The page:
KUALA LUMPUR (Jan 19): A majority or 85% of professionals surveyed in Malaysia consider remote working options more important to them after the pandemic, according to recruitment expert Hays.
In the report titled "Uncovering the DNA of the Future Workplace in Asia", Hays said flexible working options and employee wellbeing are top priorities for job seekers in Asia as they look to the new era of work.
Eighty-one percent of respondents said flexible hours had become more important and 60% of those surveyed said structured hours had become less important to them.
While more employers have ramped up their remote working offerings from pre-pandemic of 31% to following post-pandemic of 54%, Hays said the survey findings show only a moderate increase in the number of employers who offered flexible hours pre-pandemic (47%) and post (51%).
Hays noted that in terms of number of employers who offered flexible hours post-pandemic, Malaysia is the second lowest in Asia after Singapore (49%).
Additionally, 75% of respondents said employee wellbeing had become more important to them, but only 31% of organisations currently offered this, indicating a large gap.
Notably, Malaysia scored the highest in the region in terms of deeming work-life balance as important/very important (96%), as well as the highest percentage to say flexible working options (92%) and remote working options (81%) contributed to better work-life balance.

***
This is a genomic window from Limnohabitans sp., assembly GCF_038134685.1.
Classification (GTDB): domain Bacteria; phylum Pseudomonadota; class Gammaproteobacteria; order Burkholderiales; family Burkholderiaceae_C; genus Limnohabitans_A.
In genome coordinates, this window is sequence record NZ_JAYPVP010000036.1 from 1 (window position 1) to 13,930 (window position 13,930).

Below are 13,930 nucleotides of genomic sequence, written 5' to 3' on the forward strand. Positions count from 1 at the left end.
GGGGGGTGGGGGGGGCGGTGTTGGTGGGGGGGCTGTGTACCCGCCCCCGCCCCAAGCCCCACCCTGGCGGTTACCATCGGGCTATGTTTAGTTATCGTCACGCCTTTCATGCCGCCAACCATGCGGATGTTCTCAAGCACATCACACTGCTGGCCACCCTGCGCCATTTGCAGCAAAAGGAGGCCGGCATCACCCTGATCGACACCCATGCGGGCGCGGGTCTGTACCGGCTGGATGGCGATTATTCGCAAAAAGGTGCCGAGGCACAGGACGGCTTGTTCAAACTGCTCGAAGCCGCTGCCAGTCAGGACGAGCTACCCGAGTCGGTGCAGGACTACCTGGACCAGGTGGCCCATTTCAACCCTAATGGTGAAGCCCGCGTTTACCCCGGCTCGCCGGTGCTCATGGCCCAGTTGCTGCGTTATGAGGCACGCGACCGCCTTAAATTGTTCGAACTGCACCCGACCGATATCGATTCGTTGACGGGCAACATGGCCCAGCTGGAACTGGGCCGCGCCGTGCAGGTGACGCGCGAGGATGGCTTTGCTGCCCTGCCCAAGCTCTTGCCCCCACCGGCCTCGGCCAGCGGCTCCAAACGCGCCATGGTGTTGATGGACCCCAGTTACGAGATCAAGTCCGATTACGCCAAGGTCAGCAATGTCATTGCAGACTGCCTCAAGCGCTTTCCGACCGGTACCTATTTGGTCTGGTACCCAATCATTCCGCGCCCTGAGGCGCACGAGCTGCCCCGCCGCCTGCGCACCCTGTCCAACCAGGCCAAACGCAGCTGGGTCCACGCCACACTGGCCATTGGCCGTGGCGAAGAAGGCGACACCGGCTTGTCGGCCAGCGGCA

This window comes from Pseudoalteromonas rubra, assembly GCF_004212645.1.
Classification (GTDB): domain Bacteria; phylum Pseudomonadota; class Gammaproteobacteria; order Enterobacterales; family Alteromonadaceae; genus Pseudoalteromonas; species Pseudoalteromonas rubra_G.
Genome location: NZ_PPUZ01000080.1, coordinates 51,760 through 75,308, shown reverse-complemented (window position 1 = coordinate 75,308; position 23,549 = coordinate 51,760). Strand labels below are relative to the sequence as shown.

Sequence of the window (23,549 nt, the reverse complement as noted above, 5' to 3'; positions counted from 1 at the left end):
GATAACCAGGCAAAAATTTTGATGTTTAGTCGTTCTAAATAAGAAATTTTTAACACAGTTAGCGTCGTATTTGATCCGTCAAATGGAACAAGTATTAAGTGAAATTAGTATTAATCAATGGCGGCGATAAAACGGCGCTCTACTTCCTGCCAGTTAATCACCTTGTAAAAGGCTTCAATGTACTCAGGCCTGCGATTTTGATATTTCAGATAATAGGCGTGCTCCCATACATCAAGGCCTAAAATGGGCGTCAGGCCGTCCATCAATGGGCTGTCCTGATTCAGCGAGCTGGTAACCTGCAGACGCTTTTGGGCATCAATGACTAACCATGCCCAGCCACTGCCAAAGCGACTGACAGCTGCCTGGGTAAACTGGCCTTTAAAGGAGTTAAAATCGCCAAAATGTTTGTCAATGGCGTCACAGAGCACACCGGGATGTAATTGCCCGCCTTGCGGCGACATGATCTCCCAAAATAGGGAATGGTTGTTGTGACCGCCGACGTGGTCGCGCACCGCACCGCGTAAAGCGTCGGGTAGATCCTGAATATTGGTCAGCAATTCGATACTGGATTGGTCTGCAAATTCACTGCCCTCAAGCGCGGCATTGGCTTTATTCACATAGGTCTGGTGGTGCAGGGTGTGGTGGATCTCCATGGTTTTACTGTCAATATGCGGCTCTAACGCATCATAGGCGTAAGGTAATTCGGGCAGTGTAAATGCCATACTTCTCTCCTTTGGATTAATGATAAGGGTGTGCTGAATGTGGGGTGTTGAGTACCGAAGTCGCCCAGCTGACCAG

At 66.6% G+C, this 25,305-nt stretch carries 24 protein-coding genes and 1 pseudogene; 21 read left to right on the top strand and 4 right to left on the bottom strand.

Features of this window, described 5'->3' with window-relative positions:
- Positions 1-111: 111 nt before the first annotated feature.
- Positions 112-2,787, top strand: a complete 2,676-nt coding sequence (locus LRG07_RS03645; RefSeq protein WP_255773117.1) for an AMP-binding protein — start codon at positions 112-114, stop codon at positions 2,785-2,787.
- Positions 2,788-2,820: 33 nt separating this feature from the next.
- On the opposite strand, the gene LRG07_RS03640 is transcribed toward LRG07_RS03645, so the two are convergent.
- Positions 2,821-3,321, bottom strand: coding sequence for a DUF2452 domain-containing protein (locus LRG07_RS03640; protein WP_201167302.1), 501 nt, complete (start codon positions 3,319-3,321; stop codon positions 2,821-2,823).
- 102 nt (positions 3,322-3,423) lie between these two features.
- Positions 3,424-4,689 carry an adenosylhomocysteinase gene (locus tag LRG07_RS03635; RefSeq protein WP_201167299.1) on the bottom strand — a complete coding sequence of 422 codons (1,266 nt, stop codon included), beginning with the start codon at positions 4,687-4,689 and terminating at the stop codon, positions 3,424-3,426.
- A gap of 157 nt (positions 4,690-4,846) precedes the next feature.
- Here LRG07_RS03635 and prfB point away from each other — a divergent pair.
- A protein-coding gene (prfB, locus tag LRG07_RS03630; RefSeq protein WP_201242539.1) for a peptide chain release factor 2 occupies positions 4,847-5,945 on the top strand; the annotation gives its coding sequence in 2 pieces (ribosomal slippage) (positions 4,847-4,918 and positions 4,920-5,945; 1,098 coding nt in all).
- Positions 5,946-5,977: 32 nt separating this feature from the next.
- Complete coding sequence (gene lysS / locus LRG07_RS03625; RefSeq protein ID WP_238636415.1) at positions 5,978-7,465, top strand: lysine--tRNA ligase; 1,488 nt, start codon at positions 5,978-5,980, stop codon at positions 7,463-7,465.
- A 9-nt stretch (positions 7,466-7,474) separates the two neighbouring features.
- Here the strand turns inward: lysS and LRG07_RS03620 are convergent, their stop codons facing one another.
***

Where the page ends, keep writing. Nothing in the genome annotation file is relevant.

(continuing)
At the same time, Malaysia was also most willing to compromise on work-life balance for increased salary or benefits (67%), indicating that the value they sought was more tangible than learning (42%), job security (41%) or feeling purpose and connection to their role (46%).
When asked what constituted meaningful work, 78% of respondents said "being part of an organisation that values employee wellbeing", followed by "opportunities to use specialised skills that are unique to you" (72%) and "being recognised and rewarded for your contributions" (66%).
However, only 41% of respondents currently experienced being part of an organisation that values employee wellbeing.
When it comes to being recognised and rewarded, Malaysia’s organisations scored the lowest in Asia after Singapore (42%).
While more organisations in Malaysia (40%) offered opportunities for workers to use specialised skillsets that are unique to them than most other countries, it still makes for less than half of the total.
“Malaysia’s workforce has long made a case for remote and flexible working, with many owing this sentiment to the long and often tedious commute to workplaces over large distances,” said Hays Malaysia managing director Tom Osborne.
“With the acceleration of digital adoption, it may be difficult for respondents in Malaysia to imagine a workplace that does not offer flexible working hours, if not remote working entirely,” he said.
Osborne also noted that the rising sentiment in favour of employee wellbeing is tied to flexibility, an important aspect of work-life balance, and is unlikely to dissipate in an increasingly volatile world.
This report surveyed over 9,000 working professionals across Asia firstly in February 2020 and then later in the year from between September and October.